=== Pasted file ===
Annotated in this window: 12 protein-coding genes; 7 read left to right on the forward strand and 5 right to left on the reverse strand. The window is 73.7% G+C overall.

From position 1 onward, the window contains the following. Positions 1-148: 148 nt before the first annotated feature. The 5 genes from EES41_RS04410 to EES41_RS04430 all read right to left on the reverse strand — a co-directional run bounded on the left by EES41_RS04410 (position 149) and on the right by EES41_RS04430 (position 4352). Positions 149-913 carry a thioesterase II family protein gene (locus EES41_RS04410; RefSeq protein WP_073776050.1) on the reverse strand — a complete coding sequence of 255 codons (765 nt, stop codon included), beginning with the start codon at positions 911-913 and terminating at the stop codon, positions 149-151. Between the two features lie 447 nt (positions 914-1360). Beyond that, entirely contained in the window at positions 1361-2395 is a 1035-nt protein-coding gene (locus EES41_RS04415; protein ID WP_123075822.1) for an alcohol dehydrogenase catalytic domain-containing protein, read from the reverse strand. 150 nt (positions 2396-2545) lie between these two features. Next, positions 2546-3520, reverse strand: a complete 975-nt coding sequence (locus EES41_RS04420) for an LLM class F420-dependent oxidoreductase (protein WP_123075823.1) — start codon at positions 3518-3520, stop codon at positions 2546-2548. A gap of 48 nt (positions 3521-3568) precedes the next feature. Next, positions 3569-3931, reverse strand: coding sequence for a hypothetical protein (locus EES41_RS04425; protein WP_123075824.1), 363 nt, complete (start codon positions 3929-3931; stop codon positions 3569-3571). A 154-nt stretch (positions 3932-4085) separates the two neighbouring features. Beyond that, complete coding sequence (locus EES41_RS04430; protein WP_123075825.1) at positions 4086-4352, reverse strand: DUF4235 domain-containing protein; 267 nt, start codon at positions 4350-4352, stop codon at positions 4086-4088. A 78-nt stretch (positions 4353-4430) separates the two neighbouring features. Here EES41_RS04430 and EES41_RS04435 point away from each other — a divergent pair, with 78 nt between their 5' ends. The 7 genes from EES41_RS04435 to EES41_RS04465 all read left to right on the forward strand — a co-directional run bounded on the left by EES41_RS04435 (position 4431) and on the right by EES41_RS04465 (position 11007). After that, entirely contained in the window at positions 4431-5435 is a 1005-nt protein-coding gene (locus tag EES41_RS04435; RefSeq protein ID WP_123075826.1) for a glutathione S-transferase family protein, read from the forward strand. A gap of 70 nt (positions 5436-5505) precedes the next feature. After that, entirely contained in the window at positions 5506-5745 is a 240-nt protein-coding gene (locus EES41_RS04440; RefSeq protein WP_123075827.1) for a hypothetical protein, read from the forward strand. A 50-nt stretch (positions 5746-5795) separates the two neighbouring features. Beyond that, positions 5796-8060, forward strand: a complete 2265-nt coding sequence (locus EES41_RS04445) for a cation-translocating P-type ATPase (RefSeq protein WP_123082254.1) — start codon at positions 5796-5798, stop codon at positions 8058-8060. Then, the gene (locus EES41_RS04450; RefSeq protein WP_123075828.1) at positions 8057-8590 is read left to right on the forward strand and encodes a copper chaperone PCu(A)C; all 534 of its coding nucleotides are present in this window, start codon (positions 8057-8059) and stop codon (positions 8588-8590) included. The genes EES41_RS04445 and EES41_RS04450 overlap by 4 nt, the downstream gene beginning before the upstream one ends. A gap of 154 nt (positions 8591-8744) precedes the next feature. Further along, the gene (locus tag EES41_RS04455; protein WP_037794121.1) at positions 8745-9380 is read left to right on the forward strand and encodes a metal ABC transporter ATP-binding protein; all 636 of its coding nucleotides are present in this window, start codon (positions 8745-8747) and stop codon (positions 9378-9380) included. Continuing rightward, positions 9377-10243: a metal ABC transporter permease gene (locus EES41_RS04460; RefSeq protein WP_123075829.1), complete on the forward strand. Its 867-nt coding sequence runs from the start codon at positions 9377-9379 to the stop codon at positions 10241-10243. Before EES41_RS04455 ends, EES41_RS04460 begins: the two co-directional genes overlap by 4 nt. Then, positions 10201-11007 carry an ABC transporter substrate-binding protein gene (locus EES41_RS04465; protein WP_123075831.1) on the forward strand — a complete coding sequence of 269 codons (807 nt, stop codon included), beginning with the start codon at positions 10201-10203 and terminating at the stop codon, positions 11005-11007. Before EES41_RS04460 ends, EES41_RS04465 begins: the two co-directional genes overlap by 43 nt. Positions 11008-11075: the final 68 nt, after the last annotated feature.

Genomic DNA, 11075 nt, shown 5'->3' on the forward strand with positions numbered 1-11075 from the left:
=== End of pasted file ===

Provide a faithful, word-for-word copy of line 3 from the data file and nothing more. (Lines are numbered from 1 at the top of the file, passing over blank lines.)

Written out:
Genomic DNA, 11075 nt, shown 5'->3' on the forward strand with positions numbered 1-11075 from the left: